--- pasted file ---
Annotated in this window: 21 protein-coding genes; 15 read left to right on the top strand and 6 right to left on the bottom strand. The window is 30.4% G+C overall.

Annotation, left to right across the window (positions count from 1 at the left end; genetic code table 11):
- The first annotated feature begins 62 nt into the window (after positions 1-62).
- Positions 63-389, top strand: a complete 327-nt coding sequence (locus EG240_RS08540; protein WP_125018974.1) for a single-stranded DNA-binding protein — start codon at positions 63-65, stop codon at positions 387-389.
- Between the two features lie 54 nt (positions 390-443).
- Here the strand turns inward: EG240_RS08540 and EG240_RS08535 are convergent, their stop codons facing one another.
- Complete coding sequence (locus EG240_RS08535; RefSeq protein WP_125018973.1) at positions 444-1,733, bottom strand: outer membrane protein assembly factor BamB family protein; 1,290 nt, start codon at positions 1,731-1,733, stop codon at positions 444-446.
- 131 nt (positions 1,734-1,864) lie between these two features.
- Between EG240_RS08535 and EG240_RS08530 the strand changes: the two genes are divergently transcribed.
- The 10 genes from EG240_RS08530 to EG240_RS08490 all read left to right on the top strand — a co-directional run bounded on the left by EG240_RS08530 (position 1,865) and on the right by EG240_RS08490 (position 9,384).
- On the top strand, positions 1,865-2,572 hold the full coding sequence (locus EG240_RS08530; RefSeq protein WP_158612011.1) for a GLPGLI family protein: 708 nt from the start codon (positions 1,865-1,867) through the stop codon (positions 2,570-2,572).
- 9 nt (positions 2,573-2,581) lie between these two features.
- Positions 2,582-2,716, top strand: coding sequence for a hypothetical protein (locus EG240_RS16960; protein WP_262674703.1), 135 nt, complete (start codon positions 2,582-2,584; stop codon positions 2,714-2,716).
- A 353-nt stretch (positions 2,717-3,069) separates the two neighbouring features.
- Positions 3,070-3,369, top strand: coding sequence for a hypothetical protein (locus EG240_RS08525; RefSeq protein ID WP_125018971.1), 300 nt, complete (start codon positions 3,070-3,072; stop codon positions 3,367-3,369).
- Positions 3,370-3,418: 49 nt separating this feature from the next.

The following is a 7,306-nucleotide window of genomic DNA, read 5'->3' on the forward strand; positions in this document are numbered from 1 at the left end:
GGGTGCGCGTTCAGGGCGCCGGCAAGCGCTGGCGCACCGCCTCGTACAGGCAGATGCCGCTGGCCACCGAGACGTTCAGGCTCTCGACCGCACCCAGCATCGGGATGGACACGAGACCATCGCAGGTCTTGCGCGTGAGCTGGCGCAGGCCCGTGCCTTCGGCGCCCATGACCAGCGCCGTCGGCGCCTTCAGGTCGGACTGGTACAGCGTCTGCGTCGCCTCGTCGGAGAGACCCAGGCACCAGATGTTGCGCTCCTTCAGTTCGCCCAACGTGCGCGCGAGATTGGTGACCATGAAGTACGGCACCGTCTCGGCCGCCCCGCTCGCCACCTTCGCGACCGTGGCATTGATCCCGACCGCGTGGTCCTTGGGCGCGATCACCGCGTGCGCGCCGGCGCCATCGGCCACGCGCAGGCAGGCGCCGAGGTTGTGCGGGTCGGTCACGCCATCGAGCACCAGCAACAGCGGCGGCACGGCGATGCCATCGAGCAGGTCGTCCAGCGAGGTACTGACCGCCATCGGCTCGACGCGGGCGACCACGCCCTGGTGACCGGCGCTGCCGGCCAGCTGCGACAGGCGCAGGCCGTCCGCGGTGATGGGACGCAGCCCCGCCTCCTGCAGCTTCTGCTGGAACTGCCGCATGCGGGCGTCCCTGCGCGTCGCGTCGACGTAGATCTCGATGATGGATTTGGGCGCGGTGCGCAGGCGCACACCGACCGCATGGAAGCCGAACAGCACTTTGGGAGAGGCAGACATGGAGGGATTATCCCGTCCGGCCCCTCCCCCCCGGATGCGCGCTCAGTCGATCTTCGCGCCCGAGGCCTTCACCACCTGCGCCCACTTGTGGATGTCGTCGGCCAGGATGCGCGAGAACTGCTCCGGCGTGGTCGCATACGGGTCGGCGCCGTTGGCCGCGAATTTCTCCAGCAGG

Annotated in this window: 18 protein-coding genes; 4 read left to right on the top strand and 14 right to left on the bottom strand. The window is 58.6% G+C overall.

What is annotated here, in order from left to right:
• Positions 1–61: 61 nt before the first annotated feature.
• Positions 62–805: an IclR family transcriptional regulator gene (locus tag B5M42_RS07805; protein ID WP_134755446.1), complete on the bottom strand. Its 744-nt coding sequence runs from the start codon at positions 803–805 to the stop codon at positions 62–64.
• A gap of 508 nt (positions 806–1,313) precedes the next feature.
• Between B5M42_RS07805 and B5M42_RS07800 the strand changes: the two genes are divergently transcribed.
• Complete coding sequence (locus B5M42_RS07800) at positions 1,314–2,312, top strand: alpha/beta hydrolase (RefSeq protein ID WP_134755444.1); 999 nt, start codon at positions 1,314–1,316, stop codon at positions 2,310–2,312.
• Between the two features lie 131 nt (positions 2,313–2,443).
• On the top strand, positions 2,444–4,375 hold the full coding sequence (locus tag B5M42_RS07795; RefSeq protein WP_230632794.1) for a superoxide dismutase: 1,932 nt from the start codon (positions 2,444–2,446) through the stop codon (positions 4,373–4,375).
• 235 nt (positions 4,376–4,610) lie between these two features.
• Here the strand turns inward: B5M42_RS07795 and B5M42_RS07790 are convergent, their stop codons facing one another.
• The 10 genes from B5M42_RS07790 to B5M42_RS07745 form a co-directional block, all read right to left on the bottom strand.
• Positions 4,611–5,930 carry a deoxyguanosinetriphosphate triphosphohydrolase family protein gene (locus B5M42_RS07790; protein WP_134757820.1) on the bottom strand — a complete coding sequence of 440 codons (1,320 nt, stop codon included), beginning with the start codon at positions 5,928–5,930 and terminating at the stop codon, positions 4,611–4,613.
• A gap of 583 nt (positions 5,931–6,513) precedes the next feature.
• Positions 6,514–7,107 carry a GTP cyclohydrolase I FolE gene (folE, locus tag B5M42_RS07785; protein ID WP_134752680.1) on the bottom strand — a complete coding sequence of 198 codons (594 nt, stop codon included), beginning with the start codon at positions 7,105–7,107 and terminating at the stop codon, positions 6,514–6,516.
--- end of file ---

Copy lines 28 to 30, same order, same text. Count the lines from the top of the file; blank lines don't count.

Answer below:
• 235 nt (positions 4,376–4,610) lie between these two features.
• Here the strand turns inward: B5M42_RS07795 and B5M42_RS07790 are convergent, their stop codons facing one another.
• The 10 genes from B5M42_RS07790 to B5M42_RS07745 form a co-directional block, all read right to left on the bottom strand.